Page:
When I said Sanditon is like an Austenian Game of Thrones, I was MOSTLY joking, but it turns out that’s exactly what it is. Lady Denham’s fortune is the Iron Throne, and her impoverished relations will fight each other to the death for it. Or at the very least, cuttingly name a parasitic worm after each other. (I am 98 percent sure that parasite is a leech, but we strive for nothing if not accuracy in this recap, and the word leech was never spoken.)
As someone who didn’t watch Game of Thrones but read the first three books before giving up due to a certain author’s refusal to finish the series, is there a parallel for a character losing it over someone who’s only very grumpy and rude to them? It’s Tormund and Brienne, isn’t it? Right, so we left Tormund-Charlotte having just witnessed a very naked Sidney Parker in the roaring surf of Sanditon. Now she’s thirsting after his portrait, and when she tells Mrs. Parker she went down to the beach the other day and Mrs. Parker asks “anything impressive catch your eye?,” she has a FLASHBACK, but one we haven’t seen before. Okay, look: I am very gay and marrying a woman this year, and I still backtracked and paused when Charlotte flashes to Sidney coming out of the water looking extremely ripped. It’s all very impressive.
The main points of this episode are:
Charlotte and Sidney reach a flirting stage.
Clara reveals she is in fact terrifying and therefore I love her.
Georgiana has a Secret Romance.
Lord Babington wants nothing more than for Esther to step on him.
Then something about how Tom Parker is afraid of going broke and is not taking care of his workers (until later he does). Also there is a SHOWER.
The main things I cared about were Clara, Esther, and the historical veracity of the shower. In this episode, the dark hints about Clara’s past come forward in a compelling but omg-what-are-you kind of way. Esther is trying to get her kicked out of Lady Denham’s to ensure her own and Sir Edward’s place in the will. Clara knows this is happening, so when newcomer Dr. Fuchs’s hydrotherapeutic shower bath is offered up for volunteers, she gets in, presses her arm against the copper boiler, and gets extremely badly burned without making a single sound. You know. Like terrifying people do.
As an invalid, her place in the household is again assured, and Esther visits her and offers to read aloud. As a side note for those with the same brain as mine, what she’s reading is John Polidori’s “The Vampyre,” which is a HILARIOUS choice. This wasn’t published until 1819, but I’m sure the show creators couldn’t resist, and I do not fault them for it. Or maybe Austen was setting her story a couple years in the future; we don’t know. Polidori is famously known as Byron’s physician, and his short story “The Vampyre” is based on an idea by Byron written during the famous stay at the Swiss villa where Mary Shelley wrote the initial story of Frankenstein. Polidori appears with Byron and Shelley in a very fun episode of Drunk History.
Anyway, okay, so Clara’s like, Lady Denham’s gone so you can drop the act. Esther DIGS HER FINGERS INTO THE EXTREMELY BAD BURN. Clara says “you have no idea what I endured before I came here and you have no idea what I’m prepared to do to ensure I stay.” OMG. Clara. Clara is my favorite. CLARAAAAA. CLARA WAS A DARK HORSE. I watched this scene multiple times. Clara continues: “So you would do well to crawl away. And take your poor silly brother with you. If you don’t want me to ruin him.” Esther’s like, you’re gonna mess up, and I will be WAITING. What a great show.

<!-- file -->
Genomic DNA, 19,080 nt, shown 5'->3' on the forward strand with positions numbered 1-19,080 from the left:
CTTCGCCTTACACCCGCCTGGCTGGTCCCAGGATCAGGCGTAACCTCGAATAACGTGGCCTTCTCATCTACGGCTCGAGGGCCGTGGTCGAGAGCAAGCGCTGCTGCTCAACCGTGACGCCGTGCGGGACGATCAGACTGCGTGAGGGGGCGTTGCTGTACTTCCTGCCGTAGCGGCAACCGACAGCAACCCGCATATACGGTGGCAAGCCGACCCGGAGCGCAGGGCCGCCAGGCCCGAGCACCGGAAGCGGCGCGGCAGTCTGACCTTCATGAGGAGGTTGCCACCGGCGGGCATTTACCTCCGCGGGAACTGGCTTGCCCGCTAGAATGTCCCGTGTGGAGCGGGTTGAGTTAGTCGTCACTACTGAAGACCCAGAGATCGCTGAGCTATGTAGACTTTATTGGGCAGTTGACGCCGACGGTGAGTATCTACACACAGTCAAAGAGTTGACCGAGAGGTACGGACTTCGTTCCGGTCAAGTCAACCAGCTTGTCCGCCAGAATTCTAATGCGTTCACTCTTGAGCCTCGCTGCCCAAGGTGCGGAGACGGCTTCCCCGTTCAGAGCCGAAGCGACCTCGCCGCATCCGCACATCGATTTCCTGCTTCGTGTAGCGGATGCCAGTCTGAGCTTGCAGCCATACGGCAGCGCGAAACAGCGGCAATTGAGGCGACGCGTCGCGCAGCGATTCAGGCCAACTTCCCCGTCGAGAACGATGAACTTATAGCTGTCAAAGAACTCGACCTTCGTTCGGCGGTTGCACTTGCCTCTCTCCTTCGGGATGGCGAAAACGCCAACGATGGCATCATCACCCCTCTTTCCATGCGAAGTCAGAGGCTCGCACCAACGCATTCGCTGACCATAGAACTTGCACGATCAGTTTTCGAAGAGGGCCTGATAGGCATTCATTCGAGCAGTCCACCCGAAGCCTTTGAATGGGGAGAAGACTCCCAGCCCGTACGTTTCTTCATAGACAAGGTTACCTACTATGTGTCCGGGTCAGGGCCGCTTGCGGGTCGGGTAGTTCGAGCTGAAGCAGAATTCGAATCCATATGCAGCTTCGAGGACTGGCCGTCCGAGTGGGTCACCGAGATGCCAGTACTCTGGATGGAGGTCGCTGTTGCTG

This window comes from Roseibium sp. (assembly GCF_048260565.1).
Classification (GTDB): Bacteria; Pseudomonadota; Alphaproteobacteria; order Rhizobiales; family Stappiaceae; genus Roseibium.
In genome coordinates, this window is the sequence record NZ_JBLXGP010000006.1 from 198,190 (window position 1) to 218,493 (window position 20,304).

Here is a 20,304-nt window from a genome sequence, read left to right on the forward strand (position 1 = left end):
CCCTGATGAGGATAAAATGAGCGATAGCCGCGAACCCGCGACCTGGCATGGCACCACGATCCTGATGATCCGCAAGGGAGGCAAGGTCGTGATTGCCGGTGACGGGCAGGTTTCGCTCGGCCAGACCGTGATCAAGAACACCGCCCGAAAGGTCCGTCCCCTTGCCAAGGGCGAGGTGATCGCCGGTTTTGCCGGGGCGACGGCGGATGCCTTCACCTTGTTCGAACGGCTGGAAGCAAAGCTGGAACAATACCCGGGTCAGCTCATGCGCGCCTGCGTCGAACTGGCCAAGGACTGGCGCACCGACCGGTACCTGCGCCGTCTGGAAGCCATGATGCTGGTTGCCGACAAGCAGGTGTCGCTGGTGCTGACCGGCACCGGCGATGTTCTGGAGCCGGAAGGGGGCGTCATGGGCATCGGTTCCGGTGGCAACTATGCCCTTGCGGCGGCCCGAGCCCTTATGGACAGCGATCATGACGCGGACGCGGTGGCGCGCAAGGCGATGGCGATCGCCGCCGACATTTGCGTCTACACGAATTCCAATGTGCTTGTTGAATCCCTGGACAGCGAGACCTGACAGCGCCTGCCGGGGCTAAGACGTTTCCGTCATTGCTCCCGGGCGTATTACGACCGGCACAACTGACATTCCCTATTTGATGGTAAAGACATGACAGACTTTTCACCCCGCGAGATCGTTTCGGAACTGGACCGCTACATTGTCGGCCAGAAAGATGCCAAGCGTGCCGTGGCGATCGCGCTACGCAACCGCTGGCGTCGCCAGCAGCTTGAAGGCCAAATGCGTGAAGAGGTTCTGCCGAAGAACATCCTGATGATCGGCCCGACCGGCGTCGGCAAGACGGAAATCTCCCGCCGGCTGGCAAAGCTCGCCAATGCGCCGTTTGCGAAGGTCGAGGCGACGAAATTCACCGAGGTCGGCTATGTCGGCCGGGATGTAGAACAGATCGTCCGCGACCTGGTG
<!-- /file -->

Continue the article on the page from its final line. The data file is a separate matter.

But back to the shower. What’s up with it? Why is it there in Regency England? I saw some harrumphing on the internet about a shower being out of place in a period drama, so I am here to say there was an “English Regency Shower” hanging around circa 1810, and we’re later than that, so there we are. This shower is truth in television. Dr. Fuchs, the expert in hydrotherapy, seems like a kind man who is good at his job. Sorry you wandered into the incestuous shitstorm soap opera that is Sanditon, doctor. Either start being very rude to people you’re in love with, or come up with some shady backstory or money troubles; otherwise there is no place here for you. Sanditon: When You’re Here, You’re Definitely Avoiding Problems from Somewhere Else.
We know Charlotte isn’t going to end up with Young Stringer, because he’s handsome and ambitious and polite and respects her talent. Nope, she is definitely going to wind up with the guy who says “I must admit, I should never have expected you to be so … capable.” Sidney admits dismissing her as a woman and because he thought she was frivolous. He does say “forgive me,” so I guess that’s fine, but then Charlotte says she is equally guilty of dismissing him?? He asks what he has done to deserve such condemnation. ARE YOU KIDDING ME, BRO? WHAT. Maybe EVERY single interaction you’ve had with her, including just now when you negged her for responding extremely well to a crisis?
I’m worried the screenwriters aren’t getting that the reason we love Pride and Prejudice’s Mr. Darcy and North and South’s Mr. Thornton isn’t their stiffness/rudeness with their eventual love interest, but because that happens basically once and then the power is entirely in the hands of the love interest while their stoic gentlemen pine from afar. I’m waiting to see if the balance of power shifts in Charlotte’s favor, or if Sidney will remain someone who begrudgingly sees some shred of worth in this woman he keeps looking annoyed to run into.
Questions For Next Time
• Will Lord Babington get stepped on by Esther, and will he immediately marry her for it?
• Who is Georgiana’s handsome locket man?
• Is there going to be a Red Wedding in Sanditon, and how surprised should we act when we find out it was definitely orchestrated by Clara?